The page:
Friday, January 08, 2016

Five minutes with Chris Foard, collector of nursing artifacts

Chris Foard,  a registered nurse, became interested in the Civil War in the late 1980s.
(Photo: Courtesy Chris Foard)
In the universe of Civil War collectors, some focus solely on muskets while others seek photographs of soldiers, letters, artillery shells or just bullets, which is where my collection started decades ago. This Connecticut man's collection includes a replica Civil War Gatling gun, something that would earn me a long-term relationship with our living room if it appeared in our household. Aiming to keep peace in the family, I focus on collecting moderately priced treasures such as this image of a 15th Massachusetts private, this promotion document for an 8th Connecticut soldier and this CDV of a 7th Connecticut quartermaster sergeant.

Chris Foard, a registered nurse from Delaware, has delved into an unusual area of collecting since he became interested in the Civil War in the late 1980s. The U.S. Army veteran has amassed 3,200 items related to nursing, from rare images to books, hospital newspapers, instruments and more. His massive collection has been exhibited at the Clara Barton House in Glen Echo, Md.; Dittrick Medical History Center and Museum in Cleveland, Ohio; Carlyle House in Alexandria, Va; the National Gallery of Art in Washington D.C. and the Massachusetts Historical Society in Boston.

Foard, whom I met for the first time in October at the Gettysburg Civil War Show, recently took time out to answer a few questions about his collection.

How did you get started collecting Civil War nurse items? It's a pretty niche area of collecting.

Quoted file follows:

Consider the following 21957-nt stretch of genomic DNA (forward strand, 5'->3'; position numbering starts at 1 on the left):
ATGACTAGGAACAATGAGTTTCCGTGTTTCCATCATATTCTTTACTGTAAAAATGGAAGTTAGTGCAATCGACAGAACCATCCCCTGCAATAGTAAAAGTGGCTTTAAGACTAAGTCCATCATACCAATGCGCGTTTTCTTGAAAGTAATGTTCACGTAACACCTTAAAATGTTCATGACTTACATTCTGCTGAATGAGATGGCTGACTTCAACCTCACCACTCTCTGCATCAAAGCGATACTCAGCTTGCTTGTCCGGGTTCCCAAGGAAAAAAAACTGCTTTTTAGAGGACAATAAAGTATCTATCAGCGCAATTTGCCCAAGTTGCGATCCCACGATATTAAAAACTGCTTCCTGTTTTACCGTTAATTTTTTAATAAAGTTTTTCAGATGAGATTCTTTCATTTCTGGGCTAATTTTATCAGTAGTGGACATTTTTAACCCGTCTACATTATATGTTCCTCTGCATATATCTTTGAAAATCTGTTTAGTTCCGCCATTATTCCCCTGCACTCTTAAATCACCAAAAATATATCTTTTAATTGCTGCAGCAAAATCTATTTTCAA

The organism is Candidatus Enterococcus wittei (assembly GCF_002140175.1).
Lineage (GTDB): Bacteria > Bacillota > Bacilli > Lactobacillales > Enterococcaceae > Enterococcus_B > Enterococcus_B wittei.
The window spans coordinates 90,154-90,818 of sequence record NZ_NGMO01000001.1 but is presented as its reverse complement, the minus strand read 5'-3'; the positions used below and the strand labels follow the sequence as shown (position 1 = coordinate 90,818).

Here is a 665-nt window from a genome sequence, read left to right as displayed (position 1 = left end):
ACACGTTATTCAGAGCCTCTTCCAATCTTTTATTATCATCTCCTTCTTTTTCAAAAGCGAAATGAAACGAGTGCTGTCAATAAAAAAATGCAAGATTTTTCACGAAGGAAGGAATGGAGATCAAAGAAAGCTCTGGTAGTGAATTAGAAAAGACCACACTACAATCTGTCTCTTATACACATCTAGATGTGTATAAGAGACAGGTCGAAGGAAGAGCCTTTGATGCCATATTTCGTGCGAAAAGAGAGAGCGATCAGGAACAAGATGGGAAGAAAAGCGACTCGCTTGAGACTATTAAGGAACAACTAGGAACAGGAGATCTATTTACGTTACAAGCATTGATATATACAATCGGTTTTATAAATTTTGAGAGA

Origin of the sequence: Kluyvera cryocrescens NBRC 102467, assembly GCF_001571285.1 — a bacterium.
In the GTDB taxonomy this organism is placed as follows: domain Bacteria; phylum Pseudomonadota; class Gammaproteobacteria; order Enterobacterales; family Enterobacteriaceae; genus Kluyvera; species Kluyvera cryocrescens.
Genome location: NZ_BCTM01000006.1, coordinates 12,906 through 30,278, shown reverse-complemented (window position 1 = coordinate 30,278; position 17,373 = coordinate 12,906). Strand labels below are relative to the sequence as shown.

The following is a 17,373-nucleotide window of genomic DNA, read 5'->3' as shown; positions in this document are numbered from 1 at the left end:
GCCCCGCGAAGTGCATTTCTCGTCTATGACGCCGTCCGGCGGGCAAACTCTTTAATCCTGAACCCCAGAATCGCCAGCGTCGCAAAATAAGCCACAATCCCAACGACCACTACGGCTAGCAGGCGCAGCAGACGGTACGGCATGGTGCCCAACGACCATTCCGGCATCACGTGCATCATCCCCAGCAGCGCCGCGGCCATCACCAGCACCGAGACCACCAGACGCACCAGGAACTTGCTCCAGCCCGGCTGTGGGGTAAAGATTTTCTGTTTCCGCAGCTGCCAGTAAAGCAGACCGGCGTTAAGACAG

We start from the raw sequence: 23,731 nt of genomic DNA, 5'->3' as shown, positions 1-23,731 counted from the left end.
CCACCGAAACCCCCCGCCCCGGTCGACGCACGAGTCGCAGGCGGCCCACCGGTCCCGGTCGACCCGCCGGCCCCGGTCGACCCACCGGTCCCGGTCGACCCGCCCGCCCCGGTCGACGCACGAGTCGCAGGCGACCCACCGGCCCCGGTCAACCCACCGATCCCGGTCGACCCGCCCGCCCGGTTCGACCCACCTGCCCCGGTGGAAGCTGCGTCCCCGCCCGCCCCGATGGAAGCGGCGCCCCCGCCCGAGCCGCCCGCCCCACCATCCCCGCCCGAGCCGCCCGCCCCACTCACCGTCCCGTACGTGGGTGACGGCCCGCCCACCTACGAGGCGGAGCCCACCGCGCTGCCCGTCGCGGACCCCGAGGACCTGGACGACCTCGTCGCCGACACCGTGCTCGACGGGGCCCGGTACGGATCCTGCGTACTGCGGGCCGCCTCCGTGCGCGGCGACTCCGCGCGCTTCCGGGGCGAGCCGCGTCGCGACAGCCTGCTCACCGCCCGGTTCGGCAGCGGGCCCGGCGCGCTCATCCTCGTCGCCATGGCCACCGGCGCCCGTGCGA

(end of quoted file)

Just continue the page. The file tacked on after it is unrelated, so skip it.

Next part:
After the Battle of Antietam, Maria Hall served 
as a nurse at Smoketown Hospital near the
 battlefield.
(Chris Foard Collection)
Foard: My focus has always been on just nursing. Years ago, I wanted to learn more about these brave men and women and have concluded from research that, whether motivated by patriotism, a calling or the realization that they were needed, nurses became more skilled and confident treating the wounded throughout the entire war. They were true pioneers of American nursing.

Where do you acquire most of the items? 

Foard: Civil War dealers, Civil War shows, Book shows and private collections.

 I'm particularly interested in Maria Hall, a nurse I wrote about in my book, Connecticut Yankees at Antietam. What items do you have in your collection that are tied to her?

Foard: I own a very rare Mathew Brady CDVof her -- it is signed on the back " Maria M. C. Hall "  (The signature is identical to the one in the letter from your blog.)  I also own a hospital newspaper called The Crutch,  July 9, 1864, from the U.S.A. General Hospital Division No. 1 in Annapolis, Md. Inside it lists names in the Medical Department -- Hall is listed as " Miss Maria M.C. Hall, Directress of Ladies acting as Nurses."
An enlargement of the reverse of the Maria Hall CDV includes her signature. After the war, Hall 
married and lived in Unionville, Conn.

 What's the most prized item in your collection?

Foard: Well, many come to mind. I have books written and signed by Civil War nurses, many fabulous letters detailing nursing responsibilities and the care they provided, medals and badges worn by nurses, Dorothea Dix's handwritten orders for nurses,  a "Notes on Nursing" written by Florence Nightingale belonging to a Civil War nurse  and many personal items. But one item that stands out is a signed war date CDV of Clara Barton. Only two are known to exist.

It seems every collector has a story of the "one that got away." What's your "one that got away" story?

Foard: A CDV of a nurse at Gettysburg with a handwritten note on the back describing the care she provided while she was there. Still painful that I missed this.

Finally, what's missing from your collection? What would you most like to acquire?

Foard: I am always looking for quality Civil War nursing items  -- rare signed books, letters, personal items, medals and images. I would love to acquire a Civil War Nurses gown/outfit. The few that exist are in museums.

 A rare copy of The Crutch, published on July 9, 1864, in Chris Foard's collection. The newspaper
was distributed at a Union hospital in Annapolis, Md.
A close-up of The Crutch reveals the name of Maria Hall, who was "Directress of Ladies
 acting as nurses" at a Union hospital in Annapolis, Md. (Chris Foard collection)

No comments:

Post a Comment